“I think that the other thing we have learned—this is now kind of specific to what happened in New York after the [Occupy Wall Street] evictions—is that we have to have basic processes for organising people.  The Tech Ops Working Group produced a document soon after the eviction, that was saying: You know? We never had a good intake procedure. We never had good ways, when people came in after the first few weeks, of connecting their skills with working groups. We didn’t have a good list of people. We didn’t have names.  Right?

“I mean there wasn’t enough of an apparatus, that could channel people’s skills and energies into places, that would be productive.  So, I think we also learned that we need that.  And we really, really need that under conditions of extreme police repression, which is what Occupy is based all over the country.”  (c. 54:41)

SASHA LILLEY:  “Well, you are a scholar of social media.  And over the last four or five years, as there have been various kind of moments where protest bubbles up, seemingly, out of nowhere.  People have, including on the Left, have pointed to the power of social media.  This was particularly the case with the Arab Spring events in Egypt, also in Britain, a lot of the student protests, that happened.  There was a lot of talk that social media, Facebook, and other forms of media allowed people to come together in ways, that wouldn’t have happened otherwise.

“What’s your take on that argument?  Is social media, sort of, a new force to be reckoned with?”  (c. 55:30)

DR. JODI DEAN:  “The argument that people couldn’t have come together without social media is so annoying.  It’s like:  Gee, I wonder how the Bolsheviks did it?  Or:  How did Mao do it?

“I mean it’s just blind to real history.  So, that has driven me crazy even before the Arab Spring, when the protests in Iran were called the Twitter Revolution.

“But I’ve also been thinking lately that maybe my, kind of, knee-jerk and dismissive annoyance is wrong and that there’s something more to it.  It’s just kind of misconstrued.  And the stuff that it might be—I’ll try this out and see what you think—that might be more to it is that we can understand the attention, that the mainstream media puts on social media as signalling what media theorists were looking for as kind of the revolt of the cognitariat, or the revolt of the knowledge class.

“In other words, contemporary proletarianisation has meant that people were displaced from a set work site, that they’re more likely to have to work from home, that their work is much more precarious.  And, so, people use—instead of being in an office—they use cellphones or laptops from a variety of different places.  We would expect, then, that the movement of a precarious workforce, connected by cellphones and laptops, would happen outside with people connected by cellphones and laptops.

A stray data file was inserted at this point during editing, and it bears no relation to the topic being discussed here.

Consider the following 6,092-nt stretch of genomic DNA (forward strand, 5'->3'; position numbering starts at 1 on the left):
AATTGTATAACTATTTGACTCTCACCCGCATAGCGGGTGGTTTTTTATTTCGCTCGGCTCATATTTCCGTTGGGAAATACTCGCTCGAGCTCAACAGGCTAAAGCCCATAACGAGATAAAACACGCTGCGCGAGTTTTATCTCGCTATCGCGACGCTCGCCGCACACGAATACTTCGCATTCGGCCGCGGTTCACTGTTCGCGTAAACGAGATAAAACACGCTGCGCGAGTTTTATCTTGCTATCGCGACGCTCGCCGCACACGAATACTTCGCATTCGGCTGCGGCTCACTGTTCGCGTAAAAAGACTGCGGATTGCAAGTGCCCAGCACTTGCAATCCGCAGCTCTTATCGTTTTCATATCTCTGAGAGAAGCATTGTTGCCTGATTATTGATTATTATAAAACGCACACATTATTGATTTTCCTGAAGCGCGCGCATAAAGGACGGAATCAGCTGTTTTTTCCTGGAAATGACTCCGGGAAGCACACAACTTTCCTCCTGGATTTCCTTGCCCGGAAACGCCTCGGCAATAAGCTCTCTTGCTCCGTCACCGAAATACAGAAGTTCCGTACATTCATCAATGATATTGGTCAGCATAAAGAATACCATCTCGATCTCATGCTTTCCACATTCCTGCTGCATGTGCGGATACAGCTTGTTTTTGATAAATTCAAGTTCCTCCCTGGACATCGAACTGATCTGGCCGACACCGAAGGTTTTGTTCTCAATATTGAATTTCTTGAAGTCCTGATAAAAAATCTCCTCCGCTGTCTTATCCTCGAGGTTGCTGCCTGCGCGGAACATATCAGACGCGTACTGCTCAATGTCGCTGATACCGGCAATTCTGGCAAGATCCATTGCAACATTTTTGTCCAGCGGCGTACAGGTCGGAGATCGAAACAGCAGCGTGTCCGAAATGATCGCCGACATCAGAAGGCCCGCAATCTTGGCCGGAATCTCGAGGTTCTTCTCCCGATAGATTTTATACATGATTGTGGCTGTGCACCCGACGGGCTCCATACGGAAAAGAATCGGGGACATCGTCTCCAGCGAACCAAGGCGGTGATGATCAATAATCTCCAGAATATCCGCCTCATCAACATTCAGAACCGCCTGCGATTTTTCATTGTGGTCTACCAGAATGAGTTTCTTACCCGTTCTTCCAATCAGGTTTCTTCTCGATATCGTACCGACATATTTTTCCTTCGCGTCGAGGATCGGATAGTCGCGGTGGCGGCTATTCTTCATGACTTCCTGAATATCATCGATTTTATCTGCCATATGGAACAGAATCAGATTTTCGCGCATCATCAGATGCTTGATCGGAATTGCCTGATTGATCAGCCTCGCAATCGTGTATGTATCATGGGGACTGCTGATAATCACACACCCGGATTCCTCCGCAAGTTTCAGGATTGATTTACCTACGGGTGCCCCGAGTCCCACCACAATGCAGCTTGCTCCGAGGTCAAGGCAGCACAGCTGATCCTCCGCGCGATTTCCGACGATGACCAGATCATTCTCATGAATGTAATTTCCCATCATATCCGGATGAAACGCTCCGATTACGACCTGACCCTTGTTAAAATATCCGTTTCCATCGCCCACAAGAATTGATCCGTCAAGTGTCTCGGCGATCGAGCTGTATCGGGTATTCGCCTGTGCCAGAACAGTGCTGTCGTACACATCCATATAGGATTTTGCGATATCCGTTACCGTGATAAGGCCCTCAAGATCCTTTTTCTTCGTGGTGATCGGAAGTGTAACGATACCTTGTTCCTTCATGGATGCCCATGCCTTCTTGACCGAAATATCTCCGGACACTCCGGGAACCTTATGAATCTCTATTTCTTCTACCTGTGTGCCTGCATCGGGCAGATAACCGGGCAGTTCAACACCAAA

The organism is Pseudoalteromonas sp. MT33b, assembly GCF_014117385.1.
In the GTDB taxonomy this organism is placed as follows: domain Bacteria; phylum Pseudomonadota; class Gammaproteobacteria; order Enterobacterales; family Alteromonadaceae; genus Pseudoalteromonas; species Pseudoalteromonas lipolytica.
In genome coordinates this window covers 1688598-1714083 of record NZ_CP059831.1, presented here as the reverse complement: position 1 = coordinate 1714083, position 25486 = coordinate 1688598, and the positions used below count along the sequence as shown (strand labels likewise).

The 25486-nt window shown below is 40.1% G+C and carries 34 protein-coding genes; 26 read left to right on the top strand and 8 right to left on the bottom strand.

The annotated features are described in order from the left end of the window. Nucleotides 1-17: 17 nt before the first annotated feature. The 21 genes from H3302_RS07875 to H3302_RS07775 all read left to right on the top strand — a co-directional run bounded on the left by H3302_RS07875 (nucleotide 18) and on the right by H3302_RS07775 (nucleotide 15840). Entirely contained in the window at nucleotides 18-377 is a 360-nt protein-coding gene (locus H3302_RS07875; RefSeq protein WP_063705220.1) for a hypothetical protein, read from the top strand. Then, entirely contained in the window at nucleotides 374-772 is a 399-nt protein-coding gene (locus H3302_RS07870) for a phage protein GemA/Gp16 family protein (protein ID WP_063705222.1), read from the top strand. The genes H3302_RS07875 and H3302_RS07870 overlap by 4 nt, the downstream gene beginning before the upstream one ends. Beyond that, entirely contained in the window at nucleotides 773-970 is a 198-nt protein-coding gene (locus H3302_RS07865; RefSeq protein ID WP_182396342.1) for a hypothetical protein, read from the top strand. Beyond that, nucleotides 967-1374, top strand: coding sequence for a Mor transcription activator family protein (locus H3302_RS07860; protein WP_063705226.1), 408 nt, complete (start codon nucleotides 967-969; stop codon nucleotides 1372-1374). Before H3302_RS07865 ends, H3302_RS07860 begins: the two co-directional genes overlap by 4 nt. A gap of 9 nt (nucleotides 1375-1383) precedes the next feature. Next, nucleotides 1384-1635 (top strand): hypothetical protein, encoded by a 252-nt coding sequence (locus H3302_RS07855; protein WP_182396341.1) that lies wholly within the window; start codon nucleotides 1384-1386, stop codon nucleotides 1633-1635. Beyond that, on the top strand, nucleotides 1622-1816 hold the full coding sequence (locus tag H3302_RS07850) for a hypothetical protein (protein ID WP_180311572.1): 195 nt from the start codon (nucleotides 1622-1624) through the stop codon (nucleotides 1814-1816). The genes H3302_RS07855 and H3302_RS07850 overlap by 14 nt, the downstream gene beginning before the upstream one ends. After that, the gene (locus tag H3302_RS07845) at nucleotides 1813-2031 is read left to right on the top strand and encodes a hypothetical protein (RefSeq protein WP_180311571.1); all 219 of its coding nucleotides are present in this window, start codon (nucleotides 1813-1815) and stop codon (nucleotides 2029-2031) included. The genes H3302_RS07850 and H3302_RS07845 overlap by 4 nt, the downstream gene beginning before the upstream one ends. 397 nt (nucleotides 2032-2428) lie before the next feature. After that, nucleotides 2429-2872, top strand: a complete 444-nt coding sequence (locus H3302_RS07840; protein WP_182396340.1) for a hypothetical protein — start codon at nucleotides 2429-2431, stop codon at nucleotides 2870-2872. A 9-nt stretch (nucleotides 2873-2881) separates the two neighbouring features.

“And, so, maybe, the point is not—like, maybe I’m just wrong to dismiss all of this, kind of, Facebook revolution stuff—but, say:  No, the thing to look at is this is the revolt of precarious workers under the conditions of communicative capitalism.  Right?  These are people using—These are people in their workplace.  The workplace just happens to be the city streets, the parks, these other public settings.

“So, I think that, maybe, that we can actually see something, that’s not just media politics, but an indication of how the new version of this new media economy—or, as I say, communicative capitalism—is generating the force that opposes it.”  (c. 57:53)

SASHA LILLEY:  “Jodi Dean thank you so much for your time.”

DR. JODI DEAN:  “Oh, thank you so much.”

SASHA LILLEY:  “I’ve been speaking with the author of The Communist Horizon, Jodi Dean.  The book is published by Verso Books.  Her other many books include Blog Theory and Democracy and Other Neoliberal Fantasies.  She teaches political theory at Hobart and William Smith Colleges.

“You are listening to Against the Grain.  My name is Sasha Lilley.  I’d like to thank Jim [inaudible] at Ithaca Community Radio.  Thank you for listening.  Please tune in again next time.”

Learn more at AGAINST THE GRAIN.

[This transcript will be expanded as time constraints, and/or demand or resources, allow.]


[1] Terrestrial radio transmission.

Also see:

  • Behind The News Presents Professor Jodi Dean On Reclaiming Communism and the Political Party Form; 24 NOV 2016.

I recall the day vividly, listening with headphones on the job working with outdoor machinery as a day labourer on Appletree Lane in Mountain View, California.  Also see:  http://www.againstthegrain.org/tag-directory/communism

[2]  Jodi Dean, Democracy and Other Neoliberal Fantasies: Communicative Capitalism and Left Politics (Duke University Press, 2009)


[2 JUN 2015]

[Last modified at 12:23 PST on 28 NOV 2016]